Hello Everyone ! something important for a change !!!! Isn't it true that we all carry our mobile phones with hundreds of names/numbers stored in its memory but yet nobody, other than ourselves, know which of these numbers belong to our near and dear ones? Let us for a moment create a scenario wherein (God forbid) We are involved in an accident or had a heart attack and the people attending to us get hold of our mobile phone but don't know which number to call to inform our family members. Yes, there are hundreds of numbers stored but which one is the contact person in case of an emergency? For this reason, we must have one or more telephone numbers stored Under the name ICE (In case of Emergency) in our? mobile phones.
" ICE" Campaign. Recently, the concept of "ICE" is catching up quickly. It is simple, an important method of contact during emergency situations.As cell phones are carried by
majority of the population, all you need to do is store the number of a contact person or person who should be contacted at during emergency as "ICE" (meaning In Case of Emergency). The idea was thought up by a paramedic who found that when they went to the scenes of accidents, there were always mobile phones with patients, but they didn't know which number to call. He therefore thought that it would be a good idea if there was a nationally recognized name for this purpose.Following a disaster in London , the East Anglican Ambulance Service has launched a national "In case of Emergency (ICE)" campaign.
In an emergency situation, Emergency Service personnel and? hospital staff would then be able to quickly contact your next of kin, by simply dialing the number stored as "ICE". It really could save your life, or put a loved one's mind at rest.

For more than one contact name simply enter ICE1, ICE2 and ICE3 etc. A great idea that will make a difference! Let's spread the concept of ICE by storing an ICE number in our mobile phones today! Thank You ! Let's make this happen !!

Safety plan for Egypt carriers

The Egyptian Government has confirmed that all carriers registered in Egypt will incorporate the IATA Operational Safety Audit (IOSA) into their safety oversight programmes by the end of this year.

As part of this initiative, all new applicants for an Air Operating Certificate (AOC) in Egypt must successfully complete an IOSA Registration prior to commencing operation.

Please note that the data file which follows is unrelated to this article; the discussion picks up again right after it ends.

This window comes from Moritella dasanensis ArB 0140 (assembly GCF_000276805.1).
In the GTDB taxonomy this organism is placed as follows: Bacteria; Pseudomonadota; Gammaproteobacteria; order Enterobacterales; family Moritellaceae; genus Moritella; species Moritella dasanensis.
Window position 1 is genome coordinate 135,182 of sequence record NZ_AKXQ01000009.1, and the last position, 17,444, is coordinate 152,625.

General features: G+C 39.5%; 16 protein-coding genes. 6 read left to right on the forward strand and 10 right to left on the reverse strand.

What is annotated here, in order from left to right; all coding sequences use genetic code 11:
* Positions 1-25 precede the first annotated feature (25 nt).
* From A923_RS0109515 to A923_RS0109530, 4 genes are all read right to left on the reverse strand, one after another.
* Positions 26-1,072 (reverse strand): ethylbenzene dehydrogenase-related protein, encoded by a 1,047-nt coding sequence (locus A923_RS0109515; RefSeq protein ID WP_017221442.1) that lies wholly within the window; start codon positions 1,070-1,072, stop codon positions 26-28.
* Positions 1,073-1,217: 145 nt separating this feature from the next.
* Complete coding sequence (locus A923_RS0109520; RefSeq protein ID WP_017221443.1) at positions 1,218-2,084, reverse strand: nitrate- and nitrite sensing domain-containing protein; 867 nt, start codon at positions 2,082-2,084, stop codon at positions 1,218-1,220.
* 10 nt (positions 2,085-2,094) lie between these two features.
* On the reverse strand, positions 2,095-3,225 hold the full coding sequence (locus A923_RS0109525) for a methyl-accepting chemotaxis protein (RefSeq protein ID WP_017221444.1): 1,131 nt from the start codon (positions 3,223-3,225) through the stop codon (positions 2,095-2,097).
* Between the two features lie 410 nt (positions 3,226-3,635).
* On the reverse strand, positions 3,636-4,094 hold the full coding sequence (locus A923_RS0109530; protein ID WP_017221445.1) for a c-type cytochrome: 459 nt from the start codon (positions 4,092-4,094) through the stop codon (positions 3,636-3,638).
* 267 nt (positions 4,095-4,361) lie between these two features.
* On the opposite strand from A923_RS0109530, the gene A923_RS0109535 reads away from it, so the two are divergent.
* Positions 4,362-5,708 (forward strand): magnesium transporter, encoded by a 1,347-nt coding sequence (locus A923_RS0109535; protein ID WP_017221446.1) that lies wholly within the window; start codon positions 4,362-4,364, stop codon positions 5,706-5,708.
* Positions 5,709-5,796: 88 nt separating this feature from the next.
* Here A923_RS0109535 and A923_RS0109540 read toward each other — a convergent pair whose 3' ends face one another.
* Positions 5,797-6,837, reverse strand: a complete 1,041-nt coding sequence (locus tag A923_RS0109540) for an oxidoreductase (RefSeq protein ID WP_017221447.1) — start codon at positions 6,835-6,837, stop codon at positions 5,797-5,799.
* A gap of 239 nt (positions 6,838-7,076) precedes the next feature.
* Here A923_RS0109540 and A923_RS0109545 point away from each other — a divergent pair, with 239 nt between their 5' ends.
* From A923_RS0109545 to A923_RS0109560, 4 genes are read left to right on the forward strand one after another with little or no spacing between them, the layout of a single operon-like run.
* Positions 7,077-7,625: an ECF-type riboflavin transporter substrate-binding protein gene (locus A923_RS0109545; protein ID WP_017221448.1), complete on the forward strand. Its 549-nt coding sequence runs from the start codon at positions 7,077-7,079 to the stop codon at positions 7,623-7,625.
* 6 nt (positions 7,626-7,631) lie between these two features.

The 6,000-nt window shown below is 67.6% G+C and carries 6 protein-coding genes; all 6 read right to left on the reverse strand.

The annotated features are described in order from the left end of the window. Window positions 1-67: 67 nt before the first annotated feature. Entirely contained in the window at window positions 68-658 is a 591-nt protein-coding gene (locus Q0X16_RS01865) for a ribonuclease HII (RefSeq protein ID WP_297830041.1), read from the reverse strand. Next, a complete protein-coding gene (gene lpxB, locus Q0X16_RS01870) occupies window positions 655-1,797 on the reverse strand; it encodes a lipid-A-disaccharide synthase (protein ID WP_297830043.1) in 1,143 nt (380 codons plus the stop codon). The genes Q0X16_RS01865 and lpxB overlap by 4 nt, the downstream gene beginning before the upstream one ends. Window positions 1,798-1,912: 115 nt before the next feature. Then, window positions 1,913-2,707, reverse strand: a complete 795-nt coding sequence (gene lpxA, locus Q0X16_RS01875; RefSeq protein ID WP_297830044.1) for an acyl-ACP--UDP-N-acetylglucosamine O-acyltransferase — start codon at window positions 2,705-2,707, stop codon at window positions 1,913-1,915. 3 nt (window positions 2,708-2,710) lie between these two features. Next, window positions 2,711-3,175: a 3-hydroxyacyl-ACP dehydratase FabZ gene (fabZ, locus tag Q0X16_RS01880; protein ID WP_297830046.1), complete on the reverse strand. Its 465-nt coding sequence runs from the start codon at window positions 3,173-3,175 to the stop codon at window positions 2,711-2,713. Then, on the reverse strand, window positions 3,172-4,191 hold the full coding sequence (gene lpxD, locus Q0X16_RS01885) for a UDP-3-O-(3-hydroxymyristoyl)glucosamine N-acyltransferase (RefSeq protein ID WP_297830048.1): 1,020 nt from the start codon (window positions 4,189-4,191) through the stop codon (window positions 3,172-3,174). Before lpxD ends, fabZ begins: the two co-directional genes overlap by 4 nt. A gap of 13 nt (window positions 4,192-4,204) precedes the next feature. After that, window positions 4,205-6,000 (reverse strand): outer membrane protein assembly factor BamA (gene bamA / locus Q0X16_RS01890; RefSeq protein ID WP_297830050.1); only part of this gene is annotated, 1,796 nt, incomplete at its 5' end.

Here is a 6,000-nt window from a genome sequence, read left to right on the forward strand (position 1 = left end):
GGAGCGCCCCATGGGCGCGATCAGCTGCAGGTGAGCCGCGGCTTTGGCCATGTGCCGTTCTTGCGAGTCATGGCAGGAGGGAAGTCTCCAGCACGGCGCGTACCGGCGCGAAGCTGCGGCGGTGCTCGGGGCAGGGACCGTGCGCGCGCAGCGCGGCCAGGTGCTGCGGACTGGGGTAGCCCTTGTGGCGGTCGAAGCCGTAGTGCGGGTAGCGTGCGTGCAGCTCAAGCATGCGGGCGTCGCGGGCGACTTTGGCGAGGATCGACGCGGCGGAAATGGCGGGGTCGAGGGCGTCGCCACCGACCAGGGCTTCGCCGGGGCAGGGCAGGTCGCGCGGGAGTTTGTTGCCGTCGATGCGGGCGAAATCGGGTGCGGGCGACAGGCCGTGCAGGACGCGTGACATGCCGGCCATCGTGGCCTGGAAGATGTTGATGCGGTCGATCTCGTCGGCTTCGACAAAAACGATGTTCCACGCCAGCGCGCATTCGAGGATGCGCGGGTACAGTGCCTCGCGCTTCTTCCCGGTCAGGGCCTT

Existing airlines on the Egyptian registry will also be required to undergo an IOSA re-audit every two years.

“We take this matter very seriously,” said ETA chairman Ahmed El Khadem.

“With increasing numbers of international visitors travelling to Egypt, it is important to offer them the reassurance that the Egyptian airline industry complies with the very highest, and internationally recognised, aviation safety standards.”

The International Air Transport Association (IATA) has also recognised and honoured the Egyptian Government for its leadership in promoting safety by incorporating the IATA Operational Safety Audit (IOSA) into its national aviation safety programmes.

IATA director-general and CEO Giovanni Bisignani said: 'IATA is a quality association and we have set the bar high to ensure that our membership represents best practices in safety.

“At the same time we are encouraged that governments not only understand the benefits of IOSA, but also are using it. I encourage more governments to use this great tool.

“We congratulate the Egyptian Government and welcome its commitment to IOSA, and to incorporating these standards on a national scale.'

This year Egypt anticipates that it will entice over nine million visitors.

In order to encourage and cater to these increasing numbers of international visitors, the Government has made a multi-million dollar investment in developing and enhancing tourism facilities and services in key tourist centres.

Many Egyptian airports have also undergone an extensive upgrade programme to ensure they provide a full range of facilities and services for overseas visitors.

Managed by Frankfurt Aviation Authority (FAA), Cairo’s new terminal (TB3) is due for completion in January 2007 and will enlarge the airport’s capacity to 20 million passengers a year.

Both key Red Sea Riviera resorts, Sharm El Sheikh and Hurghada, are also set to increase capacity with the development of new passenger terminals as part of this extensive investment programme.

Easily accessible from most international cities, Egypt offers guaranteed sunshine, 2,000km of stunning coastline and is renowned for its world-class diving. 7,000 years of culture combined with modern hotels and tourism facilities, enables visitors to experience a unique historic backdrop as part of the ultimate modern holiday.

Last year, a record-breaking 8.6 million overseas visitors holidayed in Egypt with this figure set to increase even further in 2006.

IOSA, the first global standard for airline operational safety auditing, was launched in 2003,

The programme is designed to assess the operational management and control systems of an airline. TradeArabia News Service( COPIED FROM A SITE0